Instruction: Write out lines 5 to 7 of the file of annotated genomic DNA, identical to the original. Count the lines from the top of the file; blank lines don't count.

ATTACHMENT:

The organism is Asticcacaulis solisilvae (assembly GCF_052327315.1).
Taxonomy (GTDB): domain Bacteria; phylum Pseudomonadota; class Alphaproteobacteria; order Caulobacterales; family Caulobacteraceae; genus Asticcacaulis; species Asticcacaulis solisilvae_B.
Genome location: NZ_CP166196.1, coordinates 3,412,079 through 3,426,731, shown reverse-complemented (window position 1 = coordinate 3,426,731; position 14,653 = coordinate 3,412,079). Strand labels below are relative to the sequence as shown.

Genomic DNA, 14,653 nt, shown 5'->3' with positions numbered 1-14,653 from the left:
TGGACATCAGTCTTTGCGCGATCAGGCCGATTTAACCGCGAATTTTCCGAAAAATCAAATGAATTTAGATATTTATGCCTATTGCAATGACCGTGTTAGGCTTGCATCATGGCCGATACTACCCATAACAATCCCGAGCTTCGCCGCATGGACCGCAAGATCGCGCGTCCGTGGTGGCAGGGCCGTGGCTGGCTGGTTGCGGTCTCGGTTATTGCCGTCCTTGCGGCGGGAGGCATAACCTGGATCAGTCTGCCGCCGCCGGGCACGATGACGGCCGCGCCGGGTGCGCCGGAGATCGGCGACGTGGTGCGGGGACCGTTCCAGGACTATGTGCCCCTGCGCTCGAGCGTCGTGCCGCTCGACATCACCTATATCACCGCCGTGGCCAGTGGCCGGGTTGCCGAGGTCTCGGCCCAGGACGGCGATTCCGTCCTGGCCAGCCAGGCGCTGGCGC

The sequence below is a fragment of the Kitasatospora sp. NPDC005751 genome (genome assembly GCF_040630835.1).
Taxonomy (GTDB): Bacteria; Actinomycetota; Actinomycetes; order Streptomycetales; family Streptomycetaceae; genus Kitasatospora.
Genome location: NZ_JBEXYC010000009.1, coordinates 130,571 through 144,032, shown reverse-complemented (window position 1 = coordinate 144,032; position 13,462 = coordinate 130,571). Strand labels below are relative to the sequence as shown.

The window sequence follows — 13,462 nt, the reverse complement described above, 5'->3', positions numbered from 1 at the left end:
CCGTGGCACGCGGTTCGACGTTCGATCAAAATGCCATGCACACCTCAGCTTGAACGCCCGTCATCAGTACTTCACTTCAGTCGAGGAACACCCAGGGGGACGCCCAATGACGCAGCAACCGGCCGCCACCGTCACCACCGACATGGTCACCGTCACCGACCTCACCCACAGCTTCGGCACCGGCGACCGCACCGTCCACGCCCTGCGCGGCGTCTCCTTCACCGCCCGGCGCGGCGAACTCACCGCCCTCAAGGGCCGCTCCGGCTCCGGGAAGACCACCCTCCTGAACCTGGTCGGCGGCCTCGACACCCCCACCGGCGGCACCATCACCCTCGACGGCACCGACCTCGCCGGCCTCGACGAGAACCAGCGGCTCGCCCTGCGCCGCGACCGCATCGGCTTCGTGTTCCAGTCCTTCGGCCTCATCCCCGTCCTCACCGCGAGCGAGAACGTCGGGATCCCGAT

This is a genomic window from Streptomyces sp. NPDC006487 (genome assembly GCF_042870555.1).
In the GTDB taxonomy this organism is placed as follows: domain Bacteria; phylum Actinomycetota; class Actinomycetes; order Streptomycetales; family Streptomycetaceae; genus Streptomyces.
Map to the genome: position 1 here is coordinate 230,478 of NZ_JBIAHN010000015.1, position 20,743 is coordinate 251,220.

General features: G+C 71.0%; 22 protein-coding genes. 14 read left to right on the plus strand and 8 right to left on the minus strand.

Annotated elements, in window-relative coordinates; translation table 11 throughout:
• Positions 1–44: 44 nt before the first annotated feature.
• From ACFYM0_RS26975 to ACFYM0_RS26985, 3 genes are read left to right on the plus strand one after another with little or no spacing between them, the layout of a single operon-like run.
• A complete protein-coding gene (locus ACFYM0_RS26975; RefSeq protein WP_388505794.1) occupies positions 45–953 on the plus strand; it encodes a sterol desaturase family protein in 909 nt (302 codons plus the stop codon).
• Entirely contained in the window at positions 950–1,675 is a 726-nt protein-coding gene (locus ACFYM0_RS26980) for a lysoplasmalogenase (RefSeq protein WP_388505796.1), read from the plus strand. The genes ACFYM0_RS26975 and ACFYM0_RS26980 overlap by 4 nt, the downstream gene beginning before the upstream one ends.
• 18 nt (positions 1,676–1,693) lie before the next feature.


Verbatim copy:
TGGACATCAGTCTTTGCGCGATCAGGCCGATTTAACCGCGAATTTTCCGAAAAATCAAATGAATTTAGATATTTATGCCTATTGCAATGACCGTGTTAGGCTTGCATCATGGCCGATACTACCCATAACAATCCCGAGCTTCGCCGCATGGACCGCAAGATCGCGCGTCCGTGGTGGCAGGGCCGTGGCTGGCTGGTTGCGGTCTCGGTTATTGCCGTCCTTGCGGCGGGAGGCATAACCTGGATCAGTCTGCCGCCGCCGGGCACGATGACGGCCGCGCCGGGTGCGCCGGAGATCGGCGACGTGGTGCGGGGACCGTTCCAGGACTATGTGCCCCTGCGCTCGAGCGTCGTGCCGCTCGACATCACCTATATCACCGCCGTGGCCAGTGGCCGGGTTGCCGAGGTCTCGGCCCAGGACGGCGATTCCGTCCTGGCCAGCCAGGCGCTGGCGC

The sequence below is a fragment of the Kitasatospora sp. NPDC005751 genome (genome assembly GCF_040630835.1).
Taxonomy (GTDB): Bacteria; Actinomycetota; Actinomycetes; order Streptomycetales; family Streptomycetaceae; genus Kitasatospora.